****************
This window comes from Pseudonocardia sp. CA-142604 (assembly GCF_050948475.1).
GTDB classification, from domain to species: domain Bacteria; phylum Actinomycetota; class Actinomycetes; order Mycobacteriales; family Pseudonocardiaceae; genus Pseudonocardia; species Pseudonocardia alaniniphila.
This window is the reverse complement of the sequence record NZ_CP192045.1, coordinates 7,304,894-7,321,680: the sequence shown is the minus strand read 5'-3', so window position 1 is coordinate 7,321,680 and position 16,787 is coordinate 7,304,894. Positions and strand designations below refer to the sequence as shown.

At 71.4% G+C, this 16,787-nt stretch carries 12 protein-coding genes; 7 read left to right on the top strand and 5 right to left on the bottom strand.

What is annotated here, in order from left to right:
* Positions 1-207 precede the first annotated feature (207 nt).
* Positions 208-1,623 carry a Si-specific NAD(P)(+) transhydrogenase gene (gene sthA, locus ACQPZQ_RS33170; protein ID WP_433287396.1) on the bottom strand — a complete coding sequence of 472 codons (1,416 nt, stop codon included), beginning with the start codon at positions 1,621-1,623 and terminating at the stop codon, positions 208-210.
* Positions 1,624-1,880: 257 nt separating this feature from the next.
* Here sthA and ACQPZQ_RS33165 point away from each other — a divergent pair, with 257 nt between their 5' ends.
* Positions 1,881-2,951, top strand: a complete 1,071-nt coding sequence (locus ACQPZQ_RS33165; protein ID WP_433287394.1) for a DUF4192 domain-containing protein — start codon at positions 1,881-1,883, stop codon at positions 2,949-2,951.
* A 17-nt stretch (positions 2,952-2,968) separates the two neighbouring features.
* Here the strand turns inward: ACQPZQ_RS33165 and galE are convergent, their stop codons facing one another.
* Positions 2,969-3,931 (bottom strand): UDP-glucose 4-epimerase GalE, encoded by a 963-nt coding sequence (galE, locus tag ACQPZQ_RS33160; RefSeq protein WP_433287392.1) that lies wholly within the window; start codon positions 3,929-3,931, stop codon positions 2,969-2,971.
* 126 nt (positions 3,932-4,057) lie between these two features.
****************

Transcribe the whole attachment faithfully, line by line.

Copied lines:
This window comes from Pseudonocardia sp. CA-142604 (assembly GCF_050948475.1).
GTDB classification, from domain to species: domain Bacteria; phylum Actinomycetota; class Actinomycetes; order Mycobacteriales; family Pseudonocardiaceae; genus Pseudonocardia; species Pseudonocardia alaniniphila.
This window is the reverse complement of the sequence record NZ_CP192045.1, coordinates 7,304,894-7,321,680: the sequence shown is the minus strand read 5'-3', so window position 1 is coordinate 7,321,680 and position 16,787 is coordinate 7,304,894. Positions and strand designations below refer to the sequence as shown.

At 71.4% G+C, this 16,787-nt stretch carries 12 protein-coding genes; 7 read left to right on the top strand and 5 right to left on the bottom strand.

What is annotated here, in order from left to right:
* Positions 1-207 precede the first annotated feature (207 nt).
* Positions 208-1,623 carry a Si-specific NAD(P)(+) transhydrogenase gene (gene sthA, locus ACQPZQ_RS33170; protein ID WP_433287396.1) on the bottom strand — a complete coding sequence of 472 codons (1,416 nt, stop codon included), beginning with the start codon at positions 1,621-1,623 and terminating at the stop codon, positions 208-210.
* Positions 1,624-1,880: 257 nt separating this feature from the next.
* Here sthA and ACQPZQ_RS33165 point away from each other — a divergent pair, with 257 nt between their 5' ends.
* Positions 1,881-2,951, top strand: a complete 1,071-nt coding sequence (locus ACQPZQ_RS33165; protein ID WP_433287394.1) for a DUF4192 domain-containing protein — start codon at positions 1,881-1,883, stop codon at positions 2,949-2,951.
* A 17-nt stretch (positions 2,952-2,968) separates the two neighbouring features.
* Here the strand turns inward: ACQPZQ_RS33165 and galE are convergent, their stop codons facing one another.
* Positions 2,969-3,931 (bottom strand): UDP-glucose 4-epimerase GalE, encoded by a 963-nt coding sequence (galE, locus tag ACQPZQ_RS33160; RefSeq protein WP_433287392.1) that lies wholly within the window; start codon positions 3,929-3,931, stop codon positions 2,969-2,971.
* 126 nt (positions 3,932-4,057) lie between these two features.